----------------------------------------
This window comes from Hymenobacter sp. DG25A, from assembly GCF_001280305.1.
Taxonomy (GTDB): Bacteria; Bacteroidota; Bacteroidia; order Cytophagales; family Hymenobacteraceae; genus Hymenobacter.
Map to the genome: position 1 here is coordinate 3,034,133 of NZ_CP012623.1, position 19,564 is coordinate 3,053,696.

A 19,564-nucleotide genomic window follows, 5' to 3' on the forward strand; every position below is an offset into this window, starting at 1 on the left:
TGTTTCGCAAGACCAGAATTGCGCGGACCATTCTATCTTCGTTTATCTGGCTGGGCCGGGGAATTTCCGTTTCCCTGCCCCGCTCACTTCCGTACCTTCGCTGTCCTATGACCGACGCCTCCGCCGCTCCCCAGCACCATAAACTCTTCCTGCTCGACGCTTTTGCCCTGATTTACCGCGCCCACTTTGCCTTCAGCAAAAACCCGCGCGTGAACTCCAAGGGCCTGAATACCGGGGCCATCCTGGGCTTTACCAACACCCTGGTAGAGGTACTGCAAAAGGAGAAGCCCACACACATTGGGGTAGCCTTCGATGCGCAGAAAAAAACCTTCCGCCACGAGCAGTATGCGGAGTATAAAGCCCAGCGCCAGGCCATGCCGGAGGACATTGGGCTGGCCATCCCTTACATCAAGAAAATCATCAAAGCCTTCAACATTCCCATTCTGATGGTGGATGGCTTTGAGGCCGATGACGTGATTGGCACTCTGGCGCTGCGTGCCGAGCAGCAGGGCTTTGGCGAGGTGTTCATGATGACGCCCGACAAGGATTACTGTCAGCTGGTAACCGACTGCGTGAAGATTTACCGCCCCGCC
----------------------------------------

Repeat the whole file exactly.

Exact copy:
This window comes from Hymenobacter sp. DG25A, from assembly GCF_001280305.1.
Taxonomy (GTDB): Bacteria; Bacteroidota; Bacteroidia; order Cytophagales; family Hymenobacteraceae; genus Hymenobacter.
Map to the genome: position 1 here is coordinate 3,034,133 of NZ_CP012623.1, position 19,564 is coordinate 3,053,696.

A 19,564-nucleotide genomic window follows, 5' to 3' on the forward strand; every position below is an offset into this window, starting at 1 on the left:
TGTTTCGCAAGACCAGAATTGCGCGGACCATTCTATCTTCGTTTATCTGGCTGGGCCGGGGAATTTCCGTTTCCCTGCCCCGCTCACTTCCGTACCTTCGCTGTCCTATGACCGACGCCTCCGCCGCTCCCCAGCACCATAAACTCTTCCTGCTCGACGCTTTTGCCCTGATTTACCGCGCCCACTTTGCCTTCAGCAAAAACCCGCGCGTGAACTCCAAGGGCCTGAATACCGGGGCCATCCTGGGCTTTACCAACACCCTGGTAGAGGTACTGCAAAAGGAGAAGCCCACACACATTGGGGTAGCCTTCGATGCGCAGAAAAAAACCTTCCGCCACGAGCAGTATGCGGAGTATAAAGCCCAGCGCCAGGCCATGCCGGAGGACATTGGGCTGGCCATCCCTTACATCAAGAAAATCATCAAAGCCTTCAACATTCCCATTCTGATGGTGGATGGCTTTGAGGCCGATGACGTGATTGGCACTCTGGCGCTGCGTGCCGAGCAGCAGGGCTTTGGCGAGGTGTTCATGATGACGCCCGACAAGGATTACTGTCAGCTGGTAACCGACTGCGTGAAGATTTACCGCCCCGCC